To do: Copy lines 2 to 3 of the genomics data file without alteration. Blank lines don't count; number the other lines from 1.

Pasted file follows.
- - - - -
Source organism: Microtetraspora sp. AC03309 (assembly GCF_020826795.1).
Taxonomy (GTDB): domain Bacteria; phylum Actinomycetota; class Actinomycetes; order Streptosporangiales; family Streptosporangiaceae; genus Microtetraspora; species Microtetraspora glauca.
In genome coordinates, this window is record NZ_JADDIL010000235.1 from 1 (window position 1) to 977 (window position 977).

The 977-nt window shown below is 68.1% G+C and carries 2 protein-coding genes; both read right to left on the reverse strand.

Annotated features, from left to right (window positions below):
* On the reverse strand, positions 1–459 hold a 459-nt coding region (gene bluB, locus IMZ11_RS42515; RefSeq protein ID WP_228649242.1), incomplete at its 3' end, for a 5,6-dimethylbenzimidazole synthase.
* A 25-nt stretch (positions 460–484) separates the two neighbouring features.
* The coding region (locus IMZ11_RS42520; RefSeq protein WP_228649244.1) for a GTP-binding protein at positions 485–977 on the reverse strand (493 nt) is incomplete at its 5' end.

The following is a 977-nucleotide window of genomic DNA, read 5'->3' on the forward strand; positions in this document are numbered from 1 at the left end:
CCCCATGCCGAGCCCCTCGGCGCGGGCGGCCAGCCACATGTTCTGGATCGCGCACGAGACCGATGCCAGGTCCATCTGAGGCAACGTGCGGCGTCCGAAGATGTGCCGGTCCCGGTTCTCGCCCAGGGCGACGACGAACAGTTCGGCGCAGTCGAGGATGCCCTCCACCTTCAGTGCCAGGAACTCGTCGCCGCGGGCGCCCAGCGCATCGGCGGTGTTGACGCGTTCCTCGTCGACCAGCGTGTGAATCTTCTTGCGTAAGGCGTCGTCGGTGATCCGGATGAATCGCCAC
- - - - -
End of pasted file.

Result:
Taxonomy (GTDB): domain Bacteria; phylum Actinomycetota; class Actinomycetes; order Streptosporangiales; family Streptosporangiaceae; genus Microtetraspora; species Microtetraspora glauca.
In genome coordinates, this window is record NZ_JADDIL010000235.1 from 1 (window position 1) to 977 (window position 977).